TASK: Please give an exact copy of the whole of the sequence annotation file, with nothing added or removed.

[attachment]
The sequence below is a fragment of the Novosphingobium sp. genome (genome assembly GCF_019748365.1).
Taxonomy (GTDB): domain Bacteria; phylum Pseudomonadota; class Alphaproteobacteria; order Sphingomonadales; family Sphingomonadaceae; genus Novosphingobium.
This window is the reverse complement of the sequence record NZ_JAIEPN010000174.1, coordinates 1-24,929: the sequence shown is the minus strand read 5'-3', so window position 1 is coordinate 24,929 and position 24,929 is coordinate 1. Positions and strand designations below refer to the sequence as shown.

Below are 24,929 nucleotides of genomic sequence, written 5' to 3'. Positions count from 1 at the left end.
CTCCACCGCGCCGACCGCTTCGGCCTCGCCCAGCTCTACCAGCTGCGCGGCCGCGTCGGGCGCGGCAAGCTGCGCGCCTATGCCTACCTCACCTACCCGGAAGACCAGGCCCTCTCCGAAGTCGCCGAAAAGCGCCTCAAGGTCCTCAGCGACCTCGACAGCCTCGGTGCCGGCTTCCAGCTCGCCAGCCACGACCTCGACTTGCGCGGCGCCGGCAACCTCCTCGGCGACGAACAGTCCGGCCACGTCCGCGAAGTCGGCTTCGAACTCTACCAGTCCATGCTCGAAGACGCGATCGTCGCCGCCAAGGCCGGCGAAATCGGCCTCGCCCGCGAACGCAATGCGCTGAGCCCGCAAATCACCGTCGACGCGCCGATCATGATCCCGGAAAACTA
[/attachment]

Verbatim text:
The sequence below is a fragment of the Novosphingobium sp. genome (genome assembly GCF_019748365.1).
Taxonomy (GTDB): domain Bacteria; phylum Pseudomonadota; class Alphaproteobacteria; order Sphingomonadales; family Sphingomonadaceae; genus Novosphingobium.
This window is the reverse complement of the sequence record NZ_JAIEPN010000174.1, coordinates 1-24,929: the sequence shown is the minus strand read 5'-3', so window position 1 is coordinate 24,929 and position 24,929 is coordinate 1. Positions and strand designations below refer to the sequence as shown.

Below are 24,929 nucleotides of genomic sequence, written 5' to 3'. Positions count from 1 at the left end.
CTCCACCGCGCCGACCGCTTCGGCCTCGCCCAGCTCTACCAGCTGCGCGGCCGCGTCGGGCGCGGCAAGCTGCGCGCCTATGCCTACCTCACCTACCCGGAAGACCAGGCCCTCTCCGAAGTCGCCGAAAAGCGCCTCAAGGTCCTCAGCGACCTCGACAGCCTCGGTGCCGGCTTCCAGCTCGCCAGCCACGACCTCGACTTGCGCGGCGCCGGCAACCTCCTCGGCGACGAACAGTCCGGCCACGTCCGCGAAGTCGGCTTCGAACTCTACCAGTCCATGCTCGAAGACGCGATCGTCGCCGCCAAGGCCGGCGAAATCGGCCTCGCCCGCGAACGCAATGCGCTGAGCCCGCAAATCACCGTCGACGCGCCGATCATGATCCCGGAAAACTA